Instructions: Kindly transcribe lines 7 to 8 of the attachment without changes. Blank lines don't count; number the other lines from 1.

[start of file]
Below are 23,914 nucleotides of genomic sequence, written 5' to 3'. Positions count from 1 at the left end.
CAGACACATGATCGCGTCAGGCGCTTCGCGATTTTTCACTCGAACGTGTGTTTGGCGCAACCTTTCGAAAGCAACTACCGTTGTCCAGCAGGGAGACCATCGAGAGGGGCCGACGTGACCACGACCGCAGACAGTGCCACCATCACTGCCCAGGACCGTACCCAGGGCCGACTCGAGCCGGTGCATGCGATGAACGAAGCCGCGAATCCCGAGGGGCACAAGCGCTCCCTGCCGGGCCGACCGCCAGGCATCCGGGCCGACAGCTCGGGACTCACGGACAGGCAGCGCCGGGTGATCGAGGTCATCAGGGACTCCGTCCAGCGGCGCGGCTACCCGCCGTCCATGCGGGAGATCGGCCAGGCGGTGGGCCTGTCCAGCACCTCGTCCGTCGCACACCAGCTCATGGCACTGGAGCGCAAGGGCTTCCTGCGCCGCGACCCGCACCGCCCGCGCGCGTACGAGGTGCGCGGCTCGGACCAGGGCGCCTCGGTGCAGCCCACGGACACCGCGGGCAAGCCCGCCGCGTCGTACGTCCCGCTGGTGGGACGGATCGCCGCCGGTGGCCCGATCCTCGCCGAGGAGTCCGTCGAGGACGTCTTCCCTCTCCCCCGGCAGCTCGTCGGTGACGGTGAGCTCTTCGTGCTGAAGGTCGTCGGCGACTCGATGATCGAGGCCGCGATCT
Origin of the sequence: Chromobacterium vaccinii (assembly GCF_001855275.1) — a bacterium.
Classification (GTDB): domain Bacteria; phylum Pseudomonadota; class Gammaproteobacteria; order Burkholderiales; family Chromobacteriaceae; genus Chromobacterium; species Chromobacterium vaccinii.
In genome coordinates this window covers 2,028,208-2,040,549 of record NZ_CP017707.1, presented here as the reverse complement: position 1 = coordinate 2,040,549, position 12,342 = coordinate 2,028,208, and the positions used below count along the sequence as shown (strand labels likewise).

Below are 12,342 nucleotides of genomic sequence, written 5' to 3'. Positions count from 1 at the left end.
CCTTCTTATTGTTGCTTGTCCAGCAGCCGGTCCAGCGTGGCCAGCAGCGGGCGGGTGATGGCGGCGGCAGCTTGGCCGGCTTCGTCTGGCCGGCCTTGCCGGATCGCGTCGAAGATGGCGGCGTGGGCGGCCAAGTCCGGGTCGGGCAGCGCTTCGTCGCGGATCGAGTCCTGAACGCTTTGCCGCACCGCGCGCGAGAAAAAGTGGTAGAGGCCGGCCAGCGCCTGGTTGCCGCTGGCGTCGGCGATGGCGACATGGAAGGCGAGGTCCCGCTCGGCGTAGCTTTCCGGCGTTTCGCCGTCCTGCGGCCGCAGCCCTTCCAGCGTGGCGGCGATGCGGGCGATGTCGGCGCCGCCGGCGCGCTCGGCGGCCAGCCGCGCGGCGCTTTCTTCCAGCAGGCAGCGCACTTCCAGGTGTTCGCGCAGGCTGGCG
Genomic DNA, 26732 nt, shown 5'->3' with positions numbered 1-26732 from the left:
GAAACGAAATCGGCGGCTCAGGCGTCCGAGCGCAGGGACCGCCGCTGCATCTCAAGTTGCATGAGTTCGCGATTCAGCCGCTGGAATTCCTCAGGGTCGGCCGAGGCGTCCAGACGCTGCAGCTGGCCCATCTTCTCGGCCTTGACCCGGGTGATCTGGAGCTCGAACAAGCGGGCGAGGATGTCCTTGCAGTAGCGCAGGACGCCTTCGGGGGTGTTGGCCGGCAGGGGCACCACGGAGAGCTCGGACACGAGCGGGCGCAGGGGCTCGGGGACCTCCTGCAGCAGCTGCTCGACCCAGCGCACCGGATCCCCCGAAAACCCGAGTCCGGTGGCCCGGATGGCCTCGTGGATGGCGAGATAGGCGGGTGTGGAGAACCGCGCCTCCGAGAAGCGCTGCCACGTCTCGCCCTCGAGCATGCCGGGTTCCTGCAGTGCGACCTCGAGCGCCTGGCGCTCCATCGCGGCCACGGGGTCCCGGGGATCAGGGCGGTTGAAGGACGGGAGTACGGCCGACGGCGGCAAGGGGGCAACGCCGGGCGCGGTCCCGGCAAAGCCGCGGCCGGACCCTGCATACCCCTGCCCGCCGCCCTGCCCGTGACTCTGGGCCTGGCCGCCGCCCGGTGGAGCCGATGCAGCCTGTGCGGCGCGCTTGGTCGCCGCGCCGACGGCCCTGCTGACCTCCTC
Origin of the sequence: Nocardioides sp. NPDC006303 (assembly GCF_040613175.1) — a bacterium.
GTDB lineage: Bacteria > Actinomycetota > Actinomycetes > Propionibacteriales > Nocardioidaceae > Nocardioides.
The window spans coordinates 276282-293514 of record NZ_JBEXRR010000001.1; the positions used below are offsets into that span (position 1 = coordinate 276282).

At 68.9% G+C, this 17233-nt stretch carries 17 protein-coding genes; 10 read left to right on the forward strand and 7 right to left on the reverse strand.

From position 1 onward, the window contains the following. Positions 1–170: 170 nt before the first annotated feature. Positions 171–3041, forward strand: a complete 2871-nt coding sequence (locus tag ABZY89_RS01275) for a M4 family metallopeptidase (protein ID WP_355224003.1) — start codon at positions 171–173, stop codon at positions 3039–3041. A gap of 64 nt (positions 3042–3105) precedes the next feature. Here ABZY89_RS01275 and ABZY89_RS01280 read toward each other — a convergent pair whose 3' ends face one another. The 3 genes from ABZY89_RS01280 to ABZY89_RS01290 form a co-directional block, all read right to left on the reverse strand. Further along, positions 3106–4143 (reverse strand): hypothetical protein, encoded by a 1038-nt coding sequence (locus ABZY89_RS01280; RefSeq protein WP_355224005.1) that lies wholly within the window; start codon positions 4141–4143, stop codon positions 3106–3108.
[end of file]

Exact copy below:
CCTTCTTATTGTTGCTTGTCCAGCAGCCGGTCCAGCGTGGCCAGCAGCGGGCGGGTGATGGCGGCGGCAGCTTGGCCGGCTTCGTCTGGCCGGCCTTGCCGGATCGCGTCGAAGATGGCGGCGTGGGCGGCCAAGTCCGGGTCGGGCAGCGCTTCGTCGCGGATCGAGTCCTGAACGCTTTGCCGCACCGCGCGCGAGAAAAAGTGGTAGAGGCCGGCCAGCGCCTGGTTGCCGCTGGCGTCGGCGATGGCGACATGGAAGGCGAGGTCCCGCTCGGCGTAGCTTTCCGGCGTTTCGCCGTCCTGCGGCCGCAGCCCTTCCAGCGTGGCGGCGATGCGGGCGATGTCGGCGCCGCCGGCGCGCTCGGCGGCCAGCCGCGCGGCGCTTTCTTCCAGCAGGCAGCGCACTTCCAGGTGTTCGCGCAGGCTGGCG
Genomic DNA, 26732 nt, shown 5'->3' with positions numbered 1-26732 from the left: